The use of “naive” and “imprecise” metrics in the teaching excellence framework could thwart the government’s widening participation agenda, a university leader has warned.
Improving access for students from disadvantaged backgrounds is a key part of the higher education Green Paper, but Simon Gaskell, principal of Queen Mary University of London, told MPs that using data on graduate employment as a key measure of institutional performance in the TEF could “perversely work against” this.
Professor Gaskell, chair of the Universities UK quality assessment group, told the House of Commons Business, Innovation and Skills Select Committee that graduates’ success in the job market was shaped by a lot more than teaching quality, with financial and social privilege also playing a key role.
Speaking at the committee’s first evidence session on assessing quality in higher education, Professor Gaskell said that his institution would be “crucified” by a score based on graduate salaries, because a large proportion of its students come from disadvantaged backgrounds.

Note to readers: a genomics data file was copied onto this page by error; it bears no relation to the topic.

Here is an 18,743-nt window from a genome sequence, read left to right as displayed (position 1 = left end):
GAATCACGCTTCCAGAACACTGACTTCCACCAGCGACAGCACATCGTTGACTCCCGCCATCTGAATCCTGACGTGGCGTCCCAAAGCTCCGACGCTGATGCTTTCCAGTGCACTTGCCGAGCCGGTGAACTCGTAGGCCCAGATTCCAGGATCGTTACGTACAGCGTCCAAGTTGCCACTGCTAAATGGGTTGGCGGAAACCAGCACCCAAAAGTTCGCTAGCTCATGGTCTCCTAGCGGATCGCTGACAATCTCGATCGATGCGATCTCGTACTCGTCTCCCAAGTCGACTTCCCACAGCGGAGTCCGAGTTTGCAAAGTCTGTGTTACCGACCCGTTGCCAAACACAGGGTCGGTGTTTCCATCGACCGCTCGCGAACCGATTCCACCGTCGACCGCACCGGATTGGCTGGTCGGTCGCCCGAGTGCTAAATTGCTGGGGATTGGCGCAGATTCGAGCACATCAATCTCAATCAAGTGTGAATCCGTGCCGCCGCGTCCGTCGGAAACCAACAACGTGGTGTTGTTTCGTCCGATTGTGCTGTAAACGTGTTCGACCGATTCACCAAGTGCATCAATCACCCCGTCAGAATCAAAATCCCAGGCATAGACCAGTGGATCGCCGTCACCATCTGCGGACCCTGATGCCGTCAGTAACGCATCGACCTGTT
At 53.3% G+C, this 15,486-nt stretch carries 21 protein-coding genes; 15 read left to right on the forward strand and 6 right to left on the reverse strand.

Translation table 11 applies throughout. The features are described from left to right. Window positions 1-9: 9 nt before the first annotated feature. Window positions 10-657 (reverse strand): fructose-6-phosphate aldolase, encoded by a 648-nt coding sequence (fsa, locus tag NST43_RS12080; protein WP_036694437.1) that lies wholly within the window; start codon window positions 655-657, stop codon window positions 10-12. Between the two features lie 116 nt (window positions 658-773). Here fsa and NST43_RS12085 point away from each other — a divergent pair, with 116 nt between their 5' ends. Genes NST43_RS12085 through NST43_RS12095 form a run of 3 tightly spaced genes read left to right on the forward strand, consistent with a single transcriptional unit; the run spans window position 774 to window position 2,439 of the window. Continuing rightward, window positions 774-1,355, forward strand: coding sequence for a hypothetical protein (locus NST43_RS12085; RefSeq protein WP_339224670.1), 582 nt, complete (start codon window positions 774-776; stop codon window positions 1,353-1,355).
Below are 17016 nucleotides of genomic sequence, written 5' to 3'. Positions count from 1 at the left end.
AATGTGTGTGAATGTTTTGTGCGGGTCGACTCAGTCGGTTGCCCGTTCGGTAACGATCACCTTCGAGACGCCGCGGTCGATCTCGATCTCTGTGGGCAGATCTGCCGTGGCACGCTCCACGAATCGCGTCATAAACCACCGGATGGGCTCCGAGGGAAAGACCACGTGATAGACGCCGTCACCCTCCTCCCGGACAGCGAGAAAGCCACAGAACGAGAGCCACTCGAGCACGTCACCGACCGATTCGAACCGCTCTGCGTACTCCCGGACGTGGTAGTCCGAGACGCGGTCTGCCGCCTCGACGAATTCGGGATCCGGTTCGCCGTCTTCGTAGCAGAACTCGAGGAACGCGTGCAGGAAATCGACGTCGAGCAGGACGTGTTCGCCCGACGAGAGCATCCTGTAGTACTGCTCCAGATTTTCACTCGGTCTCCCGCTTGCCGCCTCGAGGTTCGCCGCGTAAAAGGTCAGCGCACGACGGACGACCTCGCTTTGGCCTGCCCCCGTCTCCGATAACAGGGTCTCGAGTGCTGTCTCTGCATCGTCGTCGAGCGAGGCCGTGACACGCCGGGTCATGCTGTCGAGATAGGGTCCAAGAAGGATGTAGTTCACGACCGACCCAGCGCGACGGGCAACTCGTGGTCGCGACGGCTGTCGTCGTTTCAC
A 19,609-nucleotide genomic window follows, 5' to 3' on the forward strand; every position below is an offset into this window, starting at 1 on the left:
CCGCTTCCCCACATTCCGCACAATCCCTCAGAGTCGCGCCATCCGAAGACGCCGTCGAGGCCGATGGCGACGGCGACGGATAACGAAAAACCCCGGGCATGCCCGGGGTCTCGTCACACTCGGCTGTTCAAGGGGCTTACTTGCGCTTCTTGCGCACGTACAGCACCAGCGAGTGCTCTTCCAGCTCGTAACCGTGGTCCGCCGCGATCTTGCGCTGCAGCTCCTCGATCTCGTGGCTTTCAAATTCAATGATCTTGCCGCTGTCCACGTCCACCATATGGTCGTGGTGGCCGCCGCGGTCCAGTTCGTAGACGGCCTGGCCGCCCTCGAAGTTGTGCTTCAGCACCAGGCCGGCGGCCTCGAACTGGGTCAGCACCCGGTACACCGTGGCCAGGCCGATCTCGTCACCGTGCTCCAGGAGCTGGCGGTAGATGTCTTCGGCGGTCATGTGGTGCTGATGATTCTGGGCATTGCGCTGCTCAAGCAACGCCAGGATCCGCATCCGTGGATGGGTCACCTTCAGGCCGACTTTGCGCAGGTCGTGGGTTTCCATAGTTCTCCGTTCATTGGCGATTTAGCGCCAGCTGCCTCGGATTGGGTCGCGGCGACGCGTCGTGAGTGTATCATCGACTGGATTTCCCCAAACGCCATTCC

“Using imperfect metrics, naive and imprecise metrics, could have exactly the opposite effect to what we are all aiming for,” Professor Gaskell said.
Other metrics could create equally perverse incentives, Professor Gaskell argued: having a measure based on the proportion of first-class degrees awarded could lead to grade inflation, while one based on retention would create a temptation to lower standards, he said.
Professor Gaskell also took issue with the claim made by Jo Johnson, the universities minister, that the TEF was needed to deal with “patchy” teaching standards in the sector.
He acknowledged that not all lectures were of a uniformly high standard, but said that the term patchy “implies a level of problem that doesn’t exist”.
“The level of teaching, I believe, generally, is high,” he said.
MPs also heard from Colin Riordan, vice-chancellor of Cardiff University and chair of Universities Wales, who said that, even though there would not be the incentive of tuition fee increases, Welsh universities would probably want to take part in the TEF to illustrate their teaching quality.
Alastair Sim, director of Universities Scotland, told the committee that Scottish higher education institutions were happy with their quality assurance arrangements but may find themselves feeling that they needed to take part in the TEF for “international marketing” reasons.